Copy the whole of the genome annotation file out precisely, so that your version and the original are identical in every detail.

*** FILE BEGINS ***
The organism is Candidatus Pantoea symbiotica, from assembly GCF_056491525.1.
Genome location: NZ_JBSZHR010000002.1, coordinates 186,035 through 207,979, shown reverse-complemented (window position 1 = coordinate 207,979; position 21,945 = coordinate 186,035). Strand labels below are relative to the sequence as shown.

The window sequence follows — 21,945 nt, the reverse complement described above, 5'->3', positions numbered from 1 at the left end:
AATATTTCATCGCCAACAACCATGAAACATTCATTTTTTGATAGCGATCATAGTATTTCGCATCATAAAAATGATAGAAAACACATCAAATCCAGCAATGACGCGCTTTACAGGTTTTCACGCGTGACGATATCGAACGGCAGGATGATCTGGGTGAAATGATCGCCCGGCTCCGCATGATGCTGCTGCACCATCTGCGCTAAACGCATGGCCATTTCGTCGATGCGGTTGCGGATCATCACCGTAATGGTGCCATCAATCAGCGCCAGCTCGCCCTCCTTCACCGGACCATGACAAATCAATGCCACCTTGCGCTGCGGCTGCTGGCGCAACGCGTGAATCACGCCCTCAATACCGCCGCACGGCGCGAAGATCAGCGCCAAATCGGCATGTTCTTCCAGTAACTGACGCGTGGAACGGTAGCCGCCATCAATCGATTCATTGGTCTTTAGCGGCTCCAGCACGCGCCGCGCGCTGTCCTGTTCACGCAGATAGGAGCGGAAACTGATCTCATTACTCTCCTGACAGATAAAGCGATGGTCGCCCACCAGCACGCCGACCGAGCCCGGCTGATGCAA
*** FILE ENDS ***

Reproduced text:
The organism is Candidatus Pantoea symbiotica, from assembly GCF_056491525.1.
Genome location: NZ_JBSZHR010000002.1, coordinates 186,035 through 207,979, shown reverse-complemented (window position 1 = coordinate 207,979; position 21,945 = coordinate 186,035). Strand labels below are relative to the sequence as shown.

The window sequence follows — 21,945 nt, the reverse complement described above, 5'->3', positions numbered from 1 at the left end:
AATATTTCATCGCCAACAACCATGAAACATTCATTTTTTGATAGCGATCATAGTATTTCGCATCATAAAAATGATAGAAAACACATCAAATCCAGCAATGACGCGCTTTACAGGTTTTCACGCGTGACGATATCGAACGGCAGGATGATCTGGGTGAAATGATCGCCCGGCTCCGCATGATGCTGCTGCACCATCTGCGCTAAACGCATGGCCATTTCGTCGATGCGGTTGCGGATCATCACCGTAATGGTGCCATCAATCAGCGCCAGCTCGCCCTCCTTCACCGGACCATGACAAATCAATGCCACCTTGCGCTGCGGCTGCTGGCGCAACGCGTGAATCACGCCCTCAATACCGCCGCACGGCGCGAAGATCAGCGCCAAATCGGCATGTTCTTCCAGTAACTGACGCGTGGAACGGTAGCCGCCATCAATCGATTCATTGGTCTTTAGCGGCTCCAGCACGCGCCGCGCGCTGTCCTGTTCACGCAGATAGGAGCGGAAACTGATCTCATTACTCTCCTGACAGATAAAGCGATGGTCGCCCACCAGCACGCCGACCGAGCCCGGCTGATGCAA